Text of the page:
Arts

4:08pm

Sun May 5, 2013
Religion

A Search For Faith In 'Godless' Washington

Originally published on Mon May 6, 2013 4:03 pm

The National Cathedral in Washington, D.C, is one of the world's largest cathedrals, and the seat of the Episcopal Church.
Chip Somodevilla Getty Images

War has brought the act of faith to the forefront for those who occupy the White House. President Lincoln famously issued a call to prayer during the Civil war. Franklin Roosevelt announced D-Day to the nation with a prayer.

Today, President Obama receives a daily spiritual meditation. The man who sends those messages is a Pentecostal minister named Joshua DuBois.

When he first moved to Washington, D.C., DuBois says he had already formed an impression about the spiritual life of the town.

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3:47pm

Sun May 5, 2013
Movies I've Seen A Million Times

The Movie Derek Cianfrance Has 'Seen A Million Times'

Originally published on Sun May 5, 2013 7:20 pm

Actors Ray Liotta (from left), Robert De Niro, Paul Sorvino and Joe Pesci in Martin Scorsese's Goodfellas.
Warner Bros. Getty Images

The weekends on All Things Considered series Movies I've Seen A Million Times features filmmakers, actors, writers and directors talking about the movies that they never get tired of watching.

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3:43pm

Sun May 5, 2013
Author Interviews

A Tale From The Delta, Born Of The Blues

Originally published on Sun May 5, 2013 7:20 pm

Bill Cheng's new novel, Southern Cross the Dog, is deeply rooted in the Mississippi Delta. It follows the story of one boy after he survives the Great Mississippi Flood of 1927 and spends the next few decades as a refugee, an abandoned orphan and then an itinerant laborer.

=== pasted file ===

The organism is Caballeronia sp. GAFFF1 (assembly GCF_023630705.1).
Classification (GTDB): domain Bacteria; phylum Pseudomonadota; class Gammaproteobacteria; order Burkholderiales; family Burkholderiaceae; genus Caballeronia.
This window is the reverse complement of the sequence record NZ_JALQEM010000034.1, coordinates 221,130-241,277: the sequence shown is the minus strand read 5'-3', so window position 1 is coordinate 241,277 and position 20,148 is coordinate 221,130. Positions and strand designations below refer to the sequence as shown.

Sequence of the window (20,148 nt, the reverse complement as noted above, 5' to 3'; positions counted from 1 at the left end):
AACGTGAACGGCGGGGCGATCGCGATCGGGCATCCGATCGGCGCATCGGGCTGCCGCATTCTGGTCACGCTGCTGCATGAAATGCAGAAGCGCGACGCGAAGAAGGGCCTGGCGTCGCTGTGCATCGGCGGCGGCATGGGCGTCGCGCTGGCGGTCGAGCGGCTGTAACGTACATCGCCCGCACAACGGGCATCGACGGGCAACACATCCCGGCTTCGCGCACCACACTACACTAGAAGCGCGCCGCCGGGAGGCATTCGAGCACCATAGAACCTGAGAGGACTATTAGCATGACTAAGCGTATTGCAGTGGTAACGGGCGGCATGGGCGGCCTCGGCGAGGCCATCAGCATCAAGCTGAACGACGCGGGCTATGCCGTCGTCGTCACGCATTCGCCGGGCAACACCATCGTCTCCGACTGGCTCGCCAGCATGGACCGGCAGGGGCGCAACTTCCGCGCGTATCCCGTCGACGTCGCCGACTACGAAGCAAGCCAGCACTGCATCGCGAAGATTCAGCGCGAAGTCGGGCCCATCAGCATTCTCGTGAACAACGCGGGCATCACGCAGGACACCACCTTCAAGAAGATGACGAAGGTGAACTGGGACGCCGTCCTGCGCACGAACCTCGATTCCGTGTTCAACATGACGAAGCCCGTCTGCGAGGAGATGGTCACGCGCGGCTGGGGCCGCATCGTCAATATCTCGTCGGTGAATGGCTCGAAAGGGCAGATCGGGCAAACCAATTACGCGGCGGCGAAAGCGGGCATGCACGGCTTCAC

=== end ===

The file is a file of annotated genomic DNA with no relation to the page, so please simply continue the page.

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6:38am

Sun May 5, 2013
Television

Pat Sajak: 'I Didn't See Myself As A Game Show Host'

Originally published on Sun May 5, 2013 7:45 am

Wheel of Fortune has been a part of American culture since 1975. The show has been in syndication since 1983 and since then there has only been one host, Pat Sajak. Host Rachel Martin speaks with Sajak about his early years in broadcasting, the military and hosting one the nation's most popular game shows.

5:54am

Sun May 5, 2013
You Must Read This

A Chatty, Pensive, 'Rude As A Goat's Beard' Child Soldier

A. Igoni Barrett is the author of Love Is Power, Or Something Like That: Stories.

The reign of the child soldier in African literature is over.

Now, in the aftermath of its decline, the props of the regime — as with the downfall of your common blood-and-flesh despot — are being dismantled. The discerning reader has long grown weary of dead and dying stereotypes of the modern African novel: Civil wars. Black magic. Vulture-stalked refugees. In life as in literature, the stranglehold of these banal memes on African narratives is broken.

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5:24am

Sun May 5, 2013
Sunday Puzzle

Two Last Names For The Price Of One